Dunn’s conclusions, while thoroughly researched, and persuasively argued still lack a certain something. I find his overall point reductionistic; that Paul’s gospel is basically that ethnic separation is over and God’s covenant promises flow freely among all people. I just can’t get where Dunn is trying to lead me. I find myself seeing a valid point, but that point doesn’t invalidate other assessments of Paul, and what he means by “gospel”. Paul’s letters, by nature of the fact that they are letters, can’t be reduced and systematized like this (both NPP and traditional protestant thinking have done too much of this in my assessment). Any Pauline theology is going to be somewhat messy. Dunn tries to do a bit too much tidying up. That Paul advocated for a removal of the barriers of segregation and opened the promises of the covenant to non-Jews is of course an obvious yes. But I appreciate what Blake White wrote regarding his appreciation of N.T. Wright (also lumped in with NPP): “I agree with many who have noted that the so-called “new perspective” is not so much wrong in what it affirms as much as in what it denies.” (White is also critically engaged with Dunn’s writing, and is certainly better qualified than I am to comment in a more educated way than I can here). This point is something I really have to agree with. Dunn’s conclusions are largely true, but here he offers them as the conclusion and dismisses other conclusions about what Paul has in mind when referring to the gospel which may compliment his own.

Also, I have a problem with the discussion of Mark as founder of the Gospel as genre. The designation “The Gospel According to Mark”, I would argue doesn’t indicate a claim of genre, but of content. What Mark has recorded is the gospel, not a prototype of a new genre of literature known as Gospel. Mark (and I think Paul too, following Dunn’s former student, Scot McKnight) saw “the gospel” as the retelling (or heralding) of the person and work of Jesus the Messiah. Thus, the copyists who assigned the title “The Gospel According to Mark” were not recognizing a unique genre, but saw that Mark 1:1-16:8 (or whatever ending of Mark is authentic) is the gospel. Gospel in the sense of the synoptics does not really indicate a shared genre, but a shared declaration, which is why John as gospel makes sense. If the synoptics embody the genre of “Gospel”, John hardly fits the designation “Gospel”.

In terms of style, I struggled a bit with some elements. There are frequent bullet point lists. Because this book is based on a series of lectures, some of that book style is lacking. At times it looks like lecture notes which haven’t been effectively converted over. This comes out further is the final chapter (“The Church- Paul’s Trinitarian Ecclesiology”) which isn’t necessarily a bad chapter, it just doesn’t really lend much to the overall impact of the book. The Holy Spirit, which had been somewhat absent in earlier chapters (the Spirit features prominently in the section of chapter 5 “Eschatalogical Tension and the Spirit” [106-110]) is treated in a limited way here, almost feeling like an afterthought. It feels like an add on, not supporting argument in his overall trajectory. While the church is part of his intention (the inclusive nature of God’s new covenant people) this chapter fits very awkwardly.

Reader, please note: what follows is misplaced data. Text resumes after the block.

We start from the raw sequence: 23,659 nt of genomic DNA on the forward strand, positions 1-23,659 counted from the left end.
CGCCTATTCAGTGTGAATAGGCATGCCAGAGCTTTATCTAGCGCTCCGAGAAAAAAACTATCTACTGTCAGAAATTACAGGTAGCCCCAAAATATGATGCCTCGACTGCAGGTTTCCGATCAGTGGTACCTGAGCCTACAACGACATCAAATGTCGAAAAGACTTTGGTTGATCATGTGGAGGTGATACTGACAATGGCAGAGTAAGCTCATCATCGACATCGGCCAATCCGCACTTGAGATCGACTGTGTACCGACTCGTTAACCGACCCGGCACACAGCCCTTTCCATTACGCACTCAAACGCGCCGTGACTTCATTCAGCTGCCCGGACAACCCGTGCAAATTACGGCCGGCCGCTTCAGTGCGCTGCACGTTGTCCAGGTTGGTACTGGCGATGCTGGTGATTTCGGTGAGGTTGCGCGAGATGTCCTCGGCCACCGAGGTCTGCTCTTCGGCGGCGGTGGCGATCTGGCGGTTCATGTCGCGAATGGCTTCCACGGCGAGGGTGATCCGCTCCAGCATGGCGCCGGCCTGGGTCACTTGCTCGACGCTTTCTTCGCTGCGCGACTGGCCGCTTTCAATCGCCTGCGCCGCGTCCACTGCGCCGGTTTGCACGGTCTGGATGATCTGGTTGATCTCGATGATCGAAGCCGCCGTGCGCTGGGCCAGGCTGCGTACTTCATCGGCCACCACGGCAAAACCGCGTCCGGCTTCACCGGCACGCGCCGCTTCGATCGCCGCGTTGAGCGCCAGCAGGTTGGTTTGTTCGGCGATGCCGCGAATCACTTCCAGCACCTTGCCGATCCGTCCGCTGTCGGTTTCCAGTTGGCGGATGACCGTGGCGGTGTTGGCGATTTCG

Jesus, Paul, and the Gospels is a decent book, and well worth a read. It makes some important comments on the apparent discontinuity between the Jesus material of the Gospels and the gospel which Paul proclaimed. I wrote a paper for the one course I took on Paul on the topic of Paul’s usage of historical Jesus/Jesus tradition stuff. In that paper I argued (largely supported by W.D. Davies’ Paul and Rabbinic Judaism) that Paul not only did bring the Jesus tradition to bear in his writing (through rabbinic allegorical-interpretive method instead of narrative-historical methods) Paul’s paranaesis, although not quoting directly, is absolutely complimentary to the teachings of Jesus on several occasions. So, while I won’t be so arrogant as to say Dunn is wrong in his assessment of Paul’s gospel vs. the Gospels, I will simply say Dunn is one voice among many who present valid statements about the relationship between the Jesus tradition and the missionary work and writings of Paul. This book is by no mean conclusive and comprehensive (I don’t think it’s meant to be) but is a good introduction for a newcomer to the Pauline discussions and students and pastors who want to be critically engaged with scholarship. This isn’t something to hand to anyone. It also should be read in conjunction with other views (for instance I am working through Frank Matera’s God’s Saving Grace: A Pauline Theology and just began Sprinkle’s Paul and Judaism Revisited and completed NT Wright’s What Saint Paul Reall Said and Kirk’s Jesus Have I Loved, But Paul? just prior to beginning Dunn). If held up alongside other perspectives we can better appreciate the complexities of doing Pauline theology, which, as noted above, is, and probably will remain a messy business.